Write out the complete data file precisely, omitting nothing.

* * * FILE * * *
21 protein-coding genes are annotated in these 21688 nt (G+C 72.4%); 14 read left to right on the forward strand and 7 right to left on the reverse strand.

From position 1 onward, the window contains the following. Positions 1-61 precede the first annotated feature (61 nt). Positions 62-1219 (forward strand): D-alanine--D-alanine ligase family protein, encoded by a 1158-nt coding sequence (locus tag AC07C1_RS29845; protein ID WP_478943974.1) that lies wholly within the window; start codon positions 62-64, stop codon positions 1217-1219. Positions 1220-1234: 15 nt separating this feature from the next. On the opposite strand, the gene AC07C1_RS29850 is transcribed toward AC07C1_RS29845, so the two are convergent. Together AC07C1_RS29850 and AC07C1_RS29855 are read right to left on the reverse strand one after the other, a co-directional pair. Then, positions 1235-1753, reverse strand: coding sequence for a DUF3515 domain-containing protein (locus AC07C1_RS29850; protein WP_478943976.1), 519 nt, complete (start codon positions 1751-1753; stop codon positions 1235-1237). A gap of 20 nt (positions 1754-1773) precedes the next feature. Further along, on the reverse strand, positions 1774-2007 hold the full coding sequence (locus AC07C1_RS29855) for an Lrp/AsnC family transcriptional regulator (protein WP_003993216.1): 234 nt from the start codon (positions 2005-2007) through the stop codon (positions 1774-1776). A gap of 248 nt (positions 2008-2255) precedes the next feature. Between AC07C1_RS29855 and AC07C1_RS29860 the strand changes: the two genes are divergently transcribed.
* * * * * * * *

21 protein-coding genes are annotated in these 21688 nt (G+C 72.4%); 14 read left to right on the forward strand and 7 right to left on the reverse strand.

From position 1 onward, the window contains the following. Positions 1-61 precede the first annotated feature (61 nt). Positions 62-1219 (forward strand): D-alanine--D-alanine ligase family protein, encoded by a 1158-nt coding sequence (locus tag AC07C1_RS29845; protein ID WP_478943974.1) that lies wholly within the window; start codon positions 62-64, stop codon positions 1217-1219. Positions 1220-1234: 15 nt separating this feature from the next. On the opposite strand, the gene AC07C1_RS29850 is transcribed toward AC07C1_RS29845, so the two are convergent. Together AC07C1_RS29850 and AC07C1_RS29855 are read right to left on the reverse strand one after the other, a co-directional pair. Then, positions 1235-1753, reverse strand: coding sequence for a DUF3515 domain-containing protein (locus AC07C1_RS29850; protein WP_478943976.1), 519 nt, complete (start codon positions 1751-1753; stop codon positions 1235-1237). A gap of 20 nt (positions 1754-1773) precedes the next feature. Further along, on the reverse strand, positions 1774-2007 hold the full coding sequence (locus AC07C1_RS29855) for an Lrp/AsnC family transcriptional regulator (protein WP_003993216.1): 234 nt from the start codon (positions 2005-2007) through the stop codon (positions 1774-1776). A gap of 248 nt (positions 2008-2255) precedes the next feature. Between AC07C1_RS29855 and AC07C1_RS29860 the strand changes: the two genes are divergently transcribed.